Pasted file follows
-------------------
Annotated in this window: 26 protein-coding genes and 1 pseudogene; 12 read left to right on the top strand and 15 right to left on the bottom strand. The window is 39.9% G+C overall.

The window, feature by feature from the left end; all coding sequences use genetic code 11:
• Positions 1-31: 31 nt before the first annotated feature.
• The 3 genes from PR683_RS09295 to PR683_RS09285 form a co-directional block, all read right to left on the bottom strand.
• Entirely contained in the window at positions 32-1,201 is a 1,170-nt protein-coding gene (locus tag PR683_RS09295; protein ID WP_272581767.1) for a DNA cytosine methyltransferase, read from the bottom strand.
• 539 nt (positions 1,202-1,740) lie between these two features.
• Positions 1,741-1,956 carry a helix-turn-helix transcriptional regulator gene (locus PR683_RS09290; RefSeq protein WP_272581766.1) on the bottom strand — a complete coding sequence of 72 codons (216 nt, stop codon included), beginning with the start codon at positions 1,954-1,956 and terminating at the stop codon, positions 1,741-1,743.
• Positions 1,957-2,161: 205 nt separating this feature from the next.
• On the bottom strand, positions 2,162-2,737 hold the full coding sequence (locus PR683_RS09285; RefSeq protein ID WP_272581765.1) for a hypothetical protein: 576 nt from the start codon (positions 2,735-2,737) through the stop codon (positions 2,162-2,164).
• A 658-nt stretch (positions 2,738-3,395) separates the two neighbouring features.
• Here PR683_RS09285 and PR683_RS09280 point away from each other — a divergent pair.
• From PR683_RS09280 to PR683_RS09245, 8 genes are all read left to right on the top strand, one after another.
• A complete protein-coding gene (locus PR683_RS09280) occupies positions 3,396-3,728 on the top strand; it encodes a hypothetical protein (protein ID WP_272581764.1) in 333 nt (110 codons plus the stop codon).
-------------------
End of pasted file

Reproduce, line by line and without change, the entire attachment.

Annotated in this window: 26 protein-coding genes and 1 pseudogene; 12 read left to right on the top strand and 15 right to left on the bottom strand. The window is 39.9% G+C overall.

The window, feature by feature from the left end; all coding sequences use genetic code 11:
• Positions 1-31: 31 nt before the first annotated feature.
• The 3 genes from PR683_RS09295 to PR683_RS09285 form a co-directional block, all read right to left on the bottom strand.
• Entirely contained in the window at positions 32-1,201 is a 1,170-nt protein-coding gene (locus tag PR683_RS09295; protein ID WP_272581767.1) for a DNA cytosine methyltransferase, read from the bottom strand.
• 539 nt (positions 1,202-1,740) lie between these two features.
• Positions 1,741-1,956 carry a helix-turn-helix transcriptional regulator gene (locus PR683_RS09290; RefSeq protein WP_272581766.1) on the bottom strand — a complete coding sequence of 72 codons (216 nt, stop codon included), beginning with the start codon at positions 1,954-1,956 and terminating at the stop codon, positions 1,741-1,743.
• Positions 1,957-2,161: 205 nt separating this feature from the next.
• On the bottom strand, positions 2,162-2,737 hold the full coding sequence (locus PR683_RS09285; RefSeq protein ID WP_272581765.1) for a hypothetical protein: 576 nt from the start codon (positions 2,735-2,737) through the stop codon (positions 2,162-2,164).
• A 658-nt stretch (positions 2,738-3,395) separates the two neighbouring features.
• Here PR683_RS09285 and PR683_RS09280 point away from each other — a divergent pair.
• From PR683_RS09280 to PR683_RS09245, 8 genes are all read left to right on the top strand, one after another.
• A complete protein-coding gene (locus PR683_RS09280) occupies positions 3,396-3,728 on the top strand; it encodes a hypothetical protein (protein ID WP_272581764.1) in 333 nt (110 codons plus the stop codon).